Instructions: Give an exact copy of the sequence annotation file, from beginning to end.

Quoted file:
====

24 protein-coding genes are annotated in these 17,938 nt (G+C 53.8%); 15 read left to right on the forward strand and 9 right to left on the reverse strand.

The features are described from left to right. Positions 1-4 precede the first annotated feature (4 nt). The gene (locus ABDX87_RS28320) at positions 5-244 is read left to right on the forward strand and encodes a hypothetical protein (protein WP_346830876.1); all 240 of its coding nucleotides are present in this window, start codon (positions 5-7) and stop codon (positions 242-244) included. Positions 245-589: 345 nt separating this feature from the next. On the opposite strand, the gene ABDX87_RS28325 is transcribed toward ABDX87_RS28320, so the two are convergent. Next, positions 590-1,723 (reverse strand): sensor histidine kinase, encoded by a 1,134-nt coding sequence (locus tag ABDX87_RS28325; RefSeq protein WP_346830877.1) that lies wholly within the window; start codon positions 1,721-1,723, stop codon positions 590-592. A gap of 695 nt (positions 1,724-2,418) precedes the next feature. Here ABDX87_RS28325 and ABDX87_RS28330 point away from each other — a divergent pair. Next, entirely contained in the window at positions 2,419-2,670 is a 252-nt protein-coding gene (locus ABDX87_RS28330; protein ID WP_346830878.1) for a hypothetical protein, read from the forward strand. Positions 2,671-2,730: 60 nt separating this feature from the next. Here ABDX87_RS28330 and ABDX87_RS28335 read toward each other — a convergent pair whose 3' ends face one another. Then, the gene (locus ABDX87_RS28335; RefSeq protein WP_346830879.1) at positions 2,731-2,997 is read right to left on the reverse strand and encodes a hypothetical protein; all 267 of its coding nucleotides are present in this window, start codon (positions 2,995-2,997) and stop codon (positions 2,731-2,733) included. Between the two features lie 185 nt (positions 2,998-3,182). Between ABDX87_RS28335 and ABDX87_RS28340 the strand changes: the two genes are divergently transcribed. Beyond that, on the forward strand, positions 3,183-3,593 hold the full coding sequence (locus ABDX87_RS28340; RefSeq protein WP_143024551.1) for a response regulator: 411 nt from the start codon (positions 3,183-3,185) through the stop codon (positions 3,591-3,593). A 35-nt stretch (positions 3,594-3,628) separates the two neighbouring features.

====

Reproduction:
24 protein-coding genes are annotated in these 17,938 nt (G+C 53.8%); 15 read left to right on the forward strand and 9 right to left on the reverse strand.

The features are described from left to right. Positions 1-4 precede the first annotated feature (4 nt). The gene (locus ABDX87_RS28320) at positions 5-244 is read left to right on the forward strand and encodes a hypothetical protein (protein WP_346830876.1); all 240 of its coding nucleotides are present in this window, start codon (positions 5-7) and stop codon (positions 242-244) included. Positions 245-589: 345 nt separating this feature from the next. On the opposite strand, the gene ABDX87_RS28325 is transcribed toward ABDX87_RS28320, so the two are convergent. Next, positions 590-1,723 (reverse strand): sensor histidine kinase, encoded by a 1,134-nt coding sequence (locus tag ABDX87_RS28325; RefSeq protein WP_346830877.1) that lies wholly within the window; start codon positions 1,721-1,723, stop codon positions 590-592. A gap of 695 nt (positions 1,724-2,418) precedes the next feature. Here ABDX87_RS28325 and ABDX87_RS28330 point away from each other — a divergent pair. Next, entirely contained in the window at positions 2,419-2,670 is a 252-nt protein-coding gene (locus ABDX87_RS28330; protein ID WP_346830878.1) for a hypothetical protein, read from the forward strand. Positions 2,671-2,730: 60 nt separating this feature from the next. Here ABDX87_RS28330 and ABDX87_RS28335 read toward each other — a convergent pair whose 3' ends face one another. Then, the gene (locus ABDX87_RS28335; RefSeq protein WP_346830879.1) at positions 2,731-2,997 is read right to left on the reverse strand and encodes a hypothetical protein; all 267 of its coding nucleotides are present in this window, start codon (positions 2,995-2,997) and stop codon (positions 2,731-2,733) included. Between the two features lie 185 nt (positions 2,998-3,182). Between ABDX87_RS28335 and ABDX87_RS28340 the strand changes: the two genes are divergently transcribed. Beyond that, on the forward strand, positions 3,183-3,593 hold the full coding sequence (locus ABDX87_RS28340; RefSeq protein WP_143024551.1) for a response regulator: 411 nt from the start codon (positions 3,183-3,185) through the stop codon (positions 3,591-3,593). A 35-nt stretch (positions 3,594-3,628) separates the two neighbouring features.